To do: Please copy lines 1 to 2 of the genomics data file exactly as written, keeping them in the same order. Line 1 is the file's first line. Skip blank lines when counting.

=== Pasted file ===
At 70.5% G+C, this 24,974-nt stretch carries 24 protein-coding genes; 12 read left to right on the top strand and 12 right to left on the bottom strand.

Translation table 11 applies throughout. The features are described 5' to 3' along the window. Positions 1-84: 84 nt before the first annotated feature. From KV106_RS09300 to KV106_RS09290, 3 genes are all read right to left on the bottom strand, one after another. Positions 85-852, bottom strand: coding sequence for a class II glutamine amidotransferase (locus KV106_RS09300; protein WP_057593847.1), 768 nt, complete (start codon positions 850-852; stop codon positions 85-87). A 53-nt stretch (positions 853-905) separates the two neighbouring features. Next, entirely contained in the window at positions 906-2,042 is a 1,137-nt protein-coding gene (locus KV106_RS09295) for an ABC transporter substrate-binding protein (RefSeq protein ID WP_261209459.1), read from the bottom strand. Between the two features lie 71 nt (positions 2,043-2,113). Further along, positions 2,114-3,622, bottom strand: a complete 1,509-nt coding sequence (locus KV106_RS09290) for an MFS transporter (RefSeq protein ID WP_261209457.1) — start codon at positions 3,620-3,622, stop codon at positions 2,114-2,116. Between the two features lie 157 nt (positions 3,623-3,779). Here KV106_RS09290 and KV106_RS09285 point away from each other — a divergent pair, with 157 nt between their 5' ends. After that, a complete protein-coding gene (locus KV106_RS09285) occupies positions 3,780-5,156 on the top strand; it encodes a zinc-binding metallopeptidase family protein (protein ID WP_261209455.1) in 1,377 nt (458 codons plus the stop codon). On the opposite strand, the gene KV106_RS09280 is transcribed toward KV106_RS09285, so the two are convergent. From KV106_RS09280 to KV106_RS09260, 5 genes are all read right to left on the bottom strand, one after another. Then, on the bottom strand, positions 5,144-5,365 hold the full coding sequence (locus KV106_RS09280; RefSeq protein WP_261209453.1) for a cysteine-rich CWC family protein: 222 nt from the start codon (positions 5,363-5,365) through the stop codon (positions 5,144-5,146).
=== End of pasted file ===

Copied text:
At 70.5% G+C, this 24,974-nt stretch carries 24 protein-coding genes; 12 read left to right on the top strand and 12 right to left on the bottom strand.

Translation table 11 applies throughout. The features are described 5' to 3' along the window. Positions 1-84: 84 nt before the first annotated feature. From KV106_RS09300 to KV106_RS09290, 3 genes are all read right to left on the bottom strand, one after another. Positions 85-852, bottom strand: coding sequence for a class II glutamine amidotransferase (locus KV106_RS09300; protein WP_057593847.1), 768 nt, complete (start codon positions 850-852; stop codon positions 85-87). A 53-nt stretch (positions 853-905) separates the two neighbouring features. Next, entirely contained in the window at positions 906-2,042 is a 1,137-nt protein-coding gene (locus KV106_RS09295) for an ABC transporter substrate-binding protein (RefSeq protein ID WP_261209459.1), read from the bottom strand. Between the two features lie 71 nt (positions 2,043-2,113). Further along, positions 2,114-3,622, bottom strand: a complete 1,509-nt coding sequence (locus KV106_RS09290) for an MFS transporter (RefSeq protein ID WP_261209457.1) — start codon at positions 3,620-3,622, stop codon at positions 2,114-2,116. Between the two features lie 157 nt (positions 3,623-3,779). Here KV106_RS09290 and KV106_RS09285 point away from each other — a divergent pair, with 157 nt between their 5' ends. After that, a complete protein-coding gene (locus KV106_RS09285) occupies positions 3,780-5,156 on the top strand; it encodes a zinc-binding metallopeptidase family protein (protein ID WP_261209455.1) in 1,377 nt (458 codons plus the stop codon). On the opposite strand, the gene KV106_RS09280 is transcribed toward KV106_RS09285, so the two are convergent. From KV106_RS09280 to KV106_RS09260, 5 genes are all read right to left on the bottom strand, one after another. Then, on the bottom strand, positions 5,144-5,365 hold the full coding sequence (locus KV106_RS09280; RefSeq protein WP_261209453.1) for a cysteine-rich CWC family protein: 222 nt from the start codon (positions 5,363-5,365) through the stop codon (positions 5,144-5,146).